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Deere & Co. posted a stronger-than-expected quarterly profit on Wednesday but kept its full-year forecast unchanged, indicating the challenges the farm equipment industry faces as commodity prices come off the record highs of recent years.
The Moline, Ill.-based company said cost controls had helped offset the effects of moderating demand for its tractors, harvesters and other agricultural machinery in the most recent quarter.
Deere, the world's largest maker of farm equipment, said it had earned $681.1 million, or $1.81 a share, in the first quarter ended Jan. 31, up from $649.7 million, or $1.65 a share, a year earlier.
(Read more: P&G warns on emerging market impact)
Analysts on average expected a profit of $1.52 a share, according to Thomson Reuters I/B/E/S.
Revenue, including from financial services, rose 3 percent to $7.65 billion.
Deere said it still expected equipment sales to fall 3 percent in fiscal 2014 and that it would post a full-year profit of about $3.3 billion, down from $3.54 billion last year.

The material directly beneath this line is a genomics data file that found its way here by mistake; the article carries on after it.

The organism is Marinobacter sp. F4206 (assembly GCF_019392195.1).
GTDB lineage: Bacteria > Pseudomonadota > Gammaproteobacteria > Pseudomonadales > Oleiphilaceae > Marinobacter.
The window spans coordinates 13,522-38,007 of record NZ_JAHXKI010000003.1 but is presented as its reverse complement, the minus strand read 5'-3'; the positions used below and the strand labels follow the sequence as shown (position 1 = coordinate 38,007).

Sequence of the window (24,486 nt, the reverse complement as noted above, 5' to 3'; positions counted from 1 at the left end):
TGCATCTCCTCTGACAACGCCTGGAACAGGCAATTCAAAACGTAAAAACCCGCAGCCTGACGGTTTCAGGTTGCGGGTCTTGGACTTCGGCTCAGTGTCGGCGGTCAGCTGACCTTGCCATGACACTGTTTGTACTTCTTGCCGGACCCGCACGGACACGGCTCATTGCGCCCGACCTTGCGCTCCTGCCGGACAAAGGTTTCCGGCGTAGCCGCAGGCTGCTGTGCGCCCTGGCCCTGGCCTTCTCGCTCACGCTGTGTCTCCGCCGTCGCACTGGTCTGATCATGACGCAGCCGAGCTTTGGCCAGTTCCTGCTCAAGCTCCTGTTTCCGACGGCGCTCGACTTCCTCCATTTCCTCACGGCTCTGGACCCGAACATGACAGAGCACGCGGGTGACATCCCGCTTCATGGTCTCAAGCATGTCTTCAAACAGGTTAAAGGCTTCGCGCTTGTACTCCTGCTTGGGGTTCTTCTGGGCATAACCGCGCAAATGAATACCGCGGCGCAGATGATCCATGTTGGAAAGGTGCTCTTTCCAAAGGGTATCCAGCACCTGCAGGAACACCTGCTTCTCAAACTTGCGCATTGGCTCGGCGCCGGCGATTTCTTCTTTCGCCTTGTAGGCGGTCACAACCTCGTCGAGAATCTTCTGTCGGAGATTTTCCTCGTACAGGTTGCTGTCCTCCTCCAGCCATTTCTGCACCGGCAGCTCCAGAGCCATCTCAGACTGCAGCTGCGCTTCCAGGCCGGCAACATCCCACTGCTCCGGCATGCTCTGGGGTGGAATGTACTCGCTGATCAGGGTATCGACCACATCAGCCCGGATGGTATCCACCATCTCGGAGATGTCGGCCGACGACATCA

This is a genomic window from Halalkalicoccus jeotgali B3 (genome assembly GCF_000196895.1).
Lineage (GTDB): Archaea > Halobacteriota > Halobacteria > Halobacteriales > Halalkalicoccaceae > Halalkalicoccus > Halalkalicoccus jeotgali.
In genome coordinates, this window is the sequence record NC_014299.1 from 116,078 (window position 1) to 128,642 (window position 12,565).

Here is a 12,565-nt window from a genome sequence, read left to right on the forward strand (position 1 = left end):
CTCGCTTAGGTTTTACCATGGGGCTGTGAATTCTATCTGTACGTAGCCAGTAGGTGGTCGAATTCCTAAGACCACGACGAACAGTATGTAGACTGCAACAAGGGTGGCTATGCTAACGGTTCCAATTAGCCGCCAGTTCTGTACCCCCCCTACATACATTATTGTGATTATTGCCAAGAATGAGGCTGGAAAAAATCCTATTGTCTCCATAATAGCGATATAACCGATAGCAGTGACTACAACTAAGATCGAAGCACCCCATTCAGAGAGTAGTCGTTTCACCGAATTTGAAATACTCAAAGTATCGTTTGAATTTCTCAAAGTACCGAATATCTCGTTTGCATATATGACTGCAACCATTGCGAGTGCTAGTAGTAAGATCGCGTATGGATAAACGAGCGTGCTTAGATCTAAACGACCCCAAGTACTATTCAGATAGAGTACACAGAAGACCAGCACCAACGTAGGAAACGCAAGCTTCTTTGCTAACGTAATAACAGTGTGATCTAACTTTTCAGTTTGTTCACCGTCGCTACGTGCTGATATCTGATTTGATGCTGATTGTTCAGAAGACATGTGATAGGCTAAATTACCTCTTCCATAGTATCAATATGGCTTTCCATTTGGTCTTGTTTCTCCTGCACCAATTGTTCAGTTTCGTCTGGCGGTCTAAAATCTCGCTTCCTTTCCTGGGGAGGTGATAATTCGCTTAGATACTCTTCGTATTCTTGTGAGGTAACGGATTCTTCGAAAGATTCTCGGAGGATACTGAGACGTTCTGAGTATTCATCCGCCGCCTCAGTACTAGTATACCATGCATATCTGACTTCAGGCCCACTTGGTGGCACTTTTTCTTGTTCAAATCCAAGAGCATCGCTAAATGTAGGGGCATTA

Farmers are expected to throttle back on purchases of new vehicles this year following a bumper crop that sent commodity prices lower.
Analysts now expect crop receipts, which tend to correlate with farm equipment purchases, to fall as much as 10 percent this year.
(Read more: Total CEO shrugs off weak earnings, upbeat on 2014)
William Blair & Co analyst Lawrence De Maria said Deere's unwillingness to raise its forecast despite the stronger-than-expected results reflected deteriorating farm fundamentals, especially in North America.
Deere's results for the second half results and 2015 could be at risk, he added.
In morning trading on the New York Stock Exchange, Deere shares, which have outperformed the Standard & Poor's 500 stock index in recent months, were down 0.5 percent at $87.04.